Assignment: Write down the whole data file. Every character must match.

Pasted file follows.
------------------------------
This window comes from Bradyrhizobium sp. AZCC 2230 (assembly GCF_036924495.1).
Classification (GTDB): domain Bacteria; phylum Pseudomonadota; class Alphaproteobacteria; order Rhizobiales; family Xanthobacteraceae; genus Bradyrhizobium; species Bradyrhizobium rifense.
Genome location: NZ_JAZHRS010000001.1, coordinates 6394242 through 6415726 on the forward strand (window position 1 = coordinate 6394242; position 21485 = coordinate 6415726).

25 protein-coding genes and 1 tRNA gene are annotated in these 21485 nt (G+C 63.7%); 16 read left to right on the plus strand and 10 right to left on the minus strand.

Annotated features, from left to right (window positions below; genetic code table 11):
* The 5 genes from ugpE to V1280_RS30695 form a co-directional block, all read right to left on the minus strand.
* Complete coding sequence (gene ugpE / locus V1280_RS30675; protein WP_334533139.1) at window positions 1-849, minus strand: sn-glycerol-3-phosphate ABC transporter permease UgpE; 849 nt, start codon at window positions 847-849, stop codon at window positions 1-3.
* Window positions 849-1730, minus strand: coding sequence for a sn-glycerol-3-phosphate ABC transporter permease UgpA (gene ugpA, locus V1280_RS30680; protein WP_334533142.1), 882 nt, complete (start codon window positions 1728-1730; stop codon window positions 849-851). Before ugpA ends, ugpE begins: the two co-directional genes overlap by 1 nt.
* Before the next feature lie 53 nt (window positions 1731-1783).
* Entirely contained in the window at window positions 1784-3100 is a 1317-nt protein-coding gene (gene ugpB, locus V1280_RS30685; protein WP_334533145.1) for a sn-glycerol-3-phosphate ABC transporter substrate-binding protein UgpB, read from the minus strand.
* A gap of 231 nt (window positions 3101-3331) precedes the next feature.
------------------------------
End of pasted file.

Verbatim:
This window comes from Bradyrhizobium sp. AZCC 2230 (assembly GCF_036924495.1).
Classification (GTDB): domain Bacteria; phylum Pseudomonadota; class Alphaproteobacteria; order Rhizobiales; family Xanthobacteraceae; genus Bradyrhizobium; species Bradyrhizobium rifense.
Genome location: NZ_JAZHRS010000001.1, coordinates 6394242 through 6415726 on the forward strand (window position 1 = coordinate 6394242; position 21485 = coordinate 6415726).

25 protein-coding genes and 1 tRNA gene are annotated in these 21485 nt (G+C 63.7%); 16 read left to right on the plus strand and 10 right to left on the minus strand.

Annotated features, from left to right (window positions below; genetic code table 11):
* The 5 genes from ugpE to V1280_RS30695 form a co-directional block, all read right to left on the minus strand.
* Complete coding sequence (gene ugpE / locus V1280_RS30675; protein WP_334533139.1) at window positions 1-849, minus strand: sn-glycerol-3-phosphate ABC transporter permease UgpE; 849 nt, start codon at window positions 847-849, stop codon at window positions 1-3.
* Window positions 849-1730, minus strand: coding sequence for a sn-glycerol-3-phosphate ABC transporter permease UgpA (gene ugpA, locus V1280_RS30680; protein WP_334533142.1), 882 nt, complete (start codon window positions 1728-1730; stop codon window positions 849-851). Before ugpA ends, ugpE begins: the two co-directional genes overlap by 1 nt.
* Before the next feature lie 53 nt (window positions 1731-1783).
* Entirely contained in the window at window positions 1784-3100 is a 1317-nt protein-coding gene (gene ugpB, locus V1280_RS30685; protein WP_334533145.1) for a sn-glycerol-3-phosphate ABC transporter substrate-binding protein UgpB, read from the minus strand.
* A gap of 231 nt (window positions 3101-3331) precedes the next feature.